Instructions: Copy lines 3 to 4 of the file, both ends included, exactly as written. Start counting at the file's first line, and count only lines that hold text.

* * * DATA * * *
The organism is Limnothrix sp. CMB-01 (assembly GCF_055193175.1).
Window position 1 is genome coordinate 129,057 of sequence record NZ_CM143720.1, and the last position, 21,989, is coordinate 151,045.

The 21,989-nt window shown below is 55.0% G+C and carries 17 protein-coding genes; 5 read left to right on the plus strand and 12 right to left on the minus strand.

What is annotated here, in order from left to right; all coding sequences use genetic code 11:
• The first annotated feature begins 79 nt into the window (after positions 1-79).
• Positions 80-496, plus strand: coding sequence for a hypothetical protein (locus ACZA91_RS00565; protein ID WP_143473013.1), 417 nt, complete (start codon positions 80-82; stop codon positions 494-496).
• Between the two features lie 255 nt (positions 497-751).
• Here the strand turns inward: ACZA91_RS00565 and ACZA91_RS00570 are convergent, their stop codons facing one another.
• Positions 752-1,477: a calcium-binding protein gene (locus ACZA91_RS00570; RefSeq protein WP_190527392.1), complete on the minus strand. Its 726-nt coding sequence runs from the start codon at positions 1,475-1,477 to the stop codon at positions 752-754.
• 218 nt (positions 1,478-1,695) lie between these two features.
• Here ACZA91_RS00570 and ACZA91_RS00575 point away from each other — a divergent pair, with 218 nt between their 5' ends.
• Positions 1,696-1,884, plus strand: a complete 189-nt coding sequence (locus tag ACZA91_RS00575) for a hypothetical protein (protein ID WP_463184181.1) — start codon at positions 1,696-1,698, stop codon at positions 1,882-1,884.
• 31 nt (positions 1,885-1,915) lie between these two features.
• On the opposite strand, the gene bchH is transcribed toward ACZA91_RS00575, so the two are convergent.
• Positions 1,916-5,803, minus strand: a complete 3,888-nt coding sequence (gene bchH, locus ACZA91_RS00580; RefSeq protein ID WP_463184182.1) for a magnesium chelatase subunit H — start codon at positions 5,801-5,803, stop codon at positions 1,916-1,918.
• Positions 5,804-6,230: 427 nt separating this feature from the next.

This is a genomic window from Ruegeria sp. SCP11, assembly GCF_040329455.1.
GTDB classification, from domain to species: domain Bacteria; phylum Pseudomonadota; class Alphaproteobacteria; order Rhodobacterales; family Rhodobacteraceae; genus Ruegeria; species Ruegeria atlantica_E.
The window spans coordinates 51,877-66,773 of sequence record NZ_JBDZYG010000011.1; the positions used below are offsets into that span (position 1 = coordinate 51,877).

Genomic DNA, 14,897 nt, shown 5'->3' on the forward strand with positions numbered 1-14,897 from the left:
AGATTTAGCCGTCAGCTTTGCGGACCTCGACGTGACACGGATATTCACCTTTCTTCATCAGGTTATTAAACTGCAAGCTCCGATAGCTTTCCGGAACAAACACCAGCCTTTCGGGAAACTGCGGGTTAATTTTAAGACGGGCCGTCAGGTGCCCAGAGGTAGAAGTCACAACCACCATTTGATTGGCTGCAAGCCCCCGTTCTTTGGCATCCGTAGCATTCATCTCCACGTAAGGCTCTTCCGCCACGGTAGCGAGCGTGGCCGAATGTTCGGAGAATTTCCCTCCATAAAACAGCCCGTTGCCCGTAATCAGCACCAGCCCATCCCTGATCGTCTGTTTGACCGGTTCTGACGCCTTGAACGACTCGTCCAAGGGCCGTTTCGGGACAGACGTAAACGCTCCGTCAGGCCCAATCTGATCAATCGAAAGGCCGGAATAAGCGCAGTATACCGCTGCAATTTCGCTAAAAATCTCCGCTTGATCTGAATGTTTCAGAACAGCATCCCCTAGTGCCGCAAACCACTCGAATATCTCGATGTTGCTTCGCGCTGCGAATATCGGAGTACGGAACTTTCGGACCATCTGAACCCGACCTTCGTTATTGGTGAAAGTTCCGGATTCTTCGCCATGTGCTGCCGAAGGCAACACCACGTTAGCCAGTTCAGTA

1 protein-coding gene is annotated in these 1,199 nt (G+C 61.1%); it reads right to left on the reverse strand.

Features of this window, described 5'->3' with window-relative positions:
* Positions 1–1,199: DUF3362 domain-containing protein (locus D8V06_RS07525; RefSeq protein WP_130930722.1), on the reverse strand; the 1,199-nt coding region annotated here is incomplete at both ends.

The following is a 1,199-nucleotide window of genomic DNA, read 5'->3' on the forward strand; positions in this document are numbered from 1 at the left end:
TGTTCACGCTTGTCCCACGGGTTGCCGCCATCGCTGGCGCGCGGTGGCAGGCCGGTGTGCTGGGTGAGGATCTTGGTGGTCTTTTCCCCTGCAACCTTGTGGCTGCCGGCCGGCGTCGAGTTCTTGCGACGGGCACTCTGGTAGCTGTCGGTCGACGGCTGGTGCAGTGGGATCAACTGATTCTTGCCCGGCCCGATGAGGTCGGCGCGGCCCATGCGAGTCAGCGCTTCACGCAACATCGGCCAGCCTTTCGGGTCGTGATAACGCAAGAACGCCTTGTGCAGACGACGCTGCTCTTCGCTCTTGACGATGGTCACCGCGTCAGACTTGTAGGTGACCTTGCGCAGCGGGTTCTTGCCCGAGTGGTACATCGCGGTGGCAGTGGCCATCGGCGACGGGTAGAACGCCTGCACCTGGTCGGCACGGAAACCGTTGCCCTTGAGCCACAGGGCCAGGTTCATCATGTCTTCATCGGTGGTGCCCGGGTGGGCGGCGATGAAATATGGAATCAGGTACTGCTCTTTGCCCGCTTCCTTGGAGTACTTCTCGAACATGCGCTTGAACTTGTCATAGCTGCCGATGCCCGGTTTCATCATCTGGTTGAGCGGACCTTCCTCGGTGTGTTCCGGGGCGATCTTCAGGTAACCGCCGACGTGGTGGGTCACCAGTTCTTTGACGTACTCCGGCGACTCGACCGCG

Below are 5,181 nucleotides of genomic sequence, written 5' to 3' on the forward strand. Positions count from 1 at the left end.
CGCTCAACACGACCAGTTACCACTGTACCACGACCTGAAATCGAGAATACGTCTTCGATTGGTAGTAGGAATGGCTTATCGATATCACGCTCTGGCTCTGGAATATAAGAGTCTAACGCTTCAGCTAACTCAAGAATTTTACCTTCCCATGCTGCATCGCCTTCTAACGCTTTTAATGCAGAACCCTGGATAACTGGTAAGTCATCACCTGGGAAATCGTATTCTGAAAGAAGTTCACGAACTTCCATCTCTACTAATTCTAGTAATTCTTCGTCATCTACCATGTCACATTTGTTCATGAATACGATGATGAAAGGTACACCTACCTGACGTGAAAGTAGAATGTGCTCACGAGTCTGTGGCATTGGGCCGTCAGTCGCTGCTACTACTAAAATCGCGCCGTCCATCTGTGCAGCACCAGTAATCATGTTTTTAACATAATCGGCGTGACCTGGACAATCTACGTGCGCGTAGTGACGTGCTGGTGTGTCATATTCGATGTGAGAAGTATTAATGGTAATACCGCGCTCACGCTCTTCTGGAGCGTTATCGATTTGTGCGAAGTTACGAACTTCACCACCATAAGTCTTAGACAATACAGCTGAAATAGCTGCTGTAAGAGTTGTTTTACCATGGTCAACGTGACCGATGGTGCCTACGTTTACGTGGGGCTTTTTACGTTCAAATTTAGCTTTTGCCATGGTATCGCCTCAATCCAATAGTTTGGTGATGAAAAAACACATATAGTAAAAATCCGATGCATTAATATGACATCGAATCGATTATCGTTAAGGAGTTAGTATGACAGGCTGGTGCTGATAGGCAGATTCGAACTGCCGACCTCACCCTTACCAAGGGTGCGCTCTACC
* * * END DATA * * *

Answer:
The 21,989-nt window shown below is 55.0% G+C and carries 17 protein-coding genes; 5 read left to right on the plus strand and 12 right to left on the minus strand.

What is annotated here, in order from left to right; all coding sequences use genetic code 11: